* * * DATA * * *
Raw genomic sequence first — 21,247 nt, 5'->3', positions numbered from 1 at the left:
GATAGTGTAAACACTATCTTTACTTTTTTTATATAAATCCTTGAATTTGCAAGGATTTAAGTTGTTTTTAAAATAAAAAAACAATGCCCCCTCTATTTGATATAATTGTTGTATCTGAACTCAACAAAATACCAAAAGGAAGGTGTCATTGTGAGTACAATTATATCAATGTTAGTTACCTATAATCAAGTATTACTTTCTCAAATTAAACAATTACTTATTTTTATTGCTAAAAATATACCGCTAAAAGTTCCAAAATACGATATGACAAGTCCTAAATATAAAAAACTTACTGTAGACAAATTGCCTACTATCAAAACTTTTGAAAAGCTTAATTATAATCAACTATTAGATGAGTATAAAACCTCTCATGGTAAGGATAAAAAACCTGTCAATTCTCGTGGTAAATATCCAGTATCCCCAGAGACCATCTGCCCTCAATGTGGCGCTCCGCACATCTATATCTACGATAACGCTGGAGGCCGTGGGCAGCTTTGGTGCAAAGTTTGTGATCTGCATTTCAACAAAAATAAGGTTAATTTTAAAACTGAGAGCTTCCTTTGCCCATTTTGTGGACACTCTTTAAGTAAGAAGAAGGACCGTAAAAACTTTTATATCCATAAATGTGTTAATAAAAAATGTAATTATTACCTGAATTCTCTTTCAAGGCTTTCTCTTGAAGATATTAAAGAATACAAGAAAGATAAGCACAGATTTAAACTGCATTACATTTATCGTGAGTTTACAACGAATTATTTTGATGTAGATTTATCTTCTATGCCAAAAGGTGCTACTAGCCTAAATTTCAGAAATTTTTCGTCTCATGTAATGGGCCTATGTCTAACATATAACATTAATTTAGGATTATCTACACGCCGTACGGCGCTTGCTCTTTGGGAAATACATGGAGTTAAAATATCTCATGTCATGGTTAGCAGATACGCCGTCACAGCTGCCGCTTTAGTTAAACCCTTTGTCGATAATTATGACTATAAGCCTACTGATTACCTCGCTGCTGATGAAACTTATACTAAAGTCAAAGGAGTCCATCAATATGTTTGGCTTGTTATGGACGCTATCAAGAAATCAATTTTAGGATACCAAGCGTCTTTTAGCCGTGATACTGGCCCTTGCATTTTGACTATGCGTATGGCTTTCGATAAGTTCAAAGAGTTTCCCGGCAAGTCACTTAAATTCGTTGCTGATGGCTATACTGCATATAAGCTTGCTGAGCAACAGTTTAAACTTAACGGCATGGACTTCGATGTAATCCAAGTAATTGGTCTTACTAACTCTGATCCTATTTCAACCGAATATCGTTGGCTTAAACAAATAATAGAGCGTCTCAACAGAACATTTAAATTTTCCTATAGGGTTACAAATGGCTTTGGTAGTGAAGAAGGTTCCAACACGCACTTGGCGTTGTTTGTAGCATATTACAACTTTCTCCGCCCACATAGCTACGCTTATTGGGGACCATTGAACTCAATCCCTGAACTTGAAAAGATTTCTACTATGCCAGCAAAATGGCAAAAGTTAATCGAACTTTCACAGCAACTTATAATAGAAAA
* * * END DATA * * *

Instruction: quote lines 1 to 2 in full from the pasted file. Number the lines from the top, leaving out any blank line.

Raw genomic sequence first — 21,247 nt, 5'->3', positions numbered from 1 at the left:
GATAGTGTAAACACTATCTTTACTTTTTTTATATAAATCCTTGAATTTGCAAGGATTTAAGTTGTTTTTAAAATAAAAAAACAATGCCCCCTCTATTTGATATAATTGTTGTATCTGAACTCAACAAAATACCAAAAGGAAGGTGTCATTGTGAGTACAATTATATCAATGTTAGTTACCTATAATCAAGTATTACTTTCTCAAATTAAACAATTACTTATTTTTATTGCTAAAAATATACCGCTAAAAGTTCCAAAATACGATATGACAAGTCCTAAATATAAAAAACTTACTGTAGACAAATTGCCTACTATCAAAACTTTTGAAAAGCTTAATTATAATCAACTATTAGATGAGTATAAAACCTCTCATGGTAAGGATAAAAAACCTGTCAATTCTCGTGGTAAATATCCAGTATCCCCAGAGACCATCTGCCCTCAATGTGGCGCTCCGCACATCTATATCTACGATAACGCTGGAGGCCGTGGGCAGCTTTGGTGCAAAGTTTGTGATCTGCATTTCAACAAAAATAAGGTTAATTTTAAAACTGAGAGCTTCCTTTGCCCATTTTGTGGACACTCTTTAAGTAAGAAGAAGGACCGTAAAAACTTTTATATCCATAAATGTGTTAATAAAAAATGTAATTATTACCTGAATTCTCTTTCAAGGCTTTCTCTTGAAGATATTAAAGAATACAAGAAAGATAAGCACAGATTTAAACTGCATTACATTTATCGTGAGTTTACAACGAATTATTTTGATGTAGATTTATCTTCTATGCCAAAAGGTGCTACTAGCCTAAATTTCAGAAATTTTTCGTCTCATGTAATGGGCCTATGTCTAACATATAACATTAATTTAGGATTATCTACACGCCGTACGGCGCTTGCTCTTTGGGAAATACATGGAGTTAAAATATCTCATGTCATGGTTAGCAGATACGCCGTCACAGCTGCCGCTTTAGTTAAACCCTTTGTCGATAATTATGACTATAAGCCTACTGATTACCTCGCTGCTGATGAAACTTATACTAAAGTCAAAGGAGTCCATCAATATGTTTGGCTTGTTATGGACGCTATCAAGAAATCAATTTTAGGATACCAAGCGTCTTTTAGCCGTGATACTGGCCCTTGCATTTTGACTATGCGTATGGCTTTCGATAAGTTCAAAGAGTTTCCCGGCAAGTCACTTAAATTCGTTGCTGATGGCTATACTGCATATAAGCTTGCTGAGCAACAGTTTAAACTTAACGGCATGGACTTCGATGTAATCCAAGTAATTGGTCTTACTAACTCTGATCCTATTTCAACCGAATATCGTTGGCTTAAACAAATAATAGAGCGTCTCAACAGAACATTTAAATTTTCCTATAGGGTTACAAATGGCTTTGGTAGTGAAGAAGGTTCCAACACGCACTTGGCGTTGTTTGTAGCATATTACAACTTTCTCCGCCCACATAGCTACGCTTATTGGGGACCATTGAACTCAATCCCTGAACTTGAAAAGATTTCTACTATGCCAGCAAAATGGCAAAAGTTAATCGAACTTTCACAGCAACTTATAATAGAAAA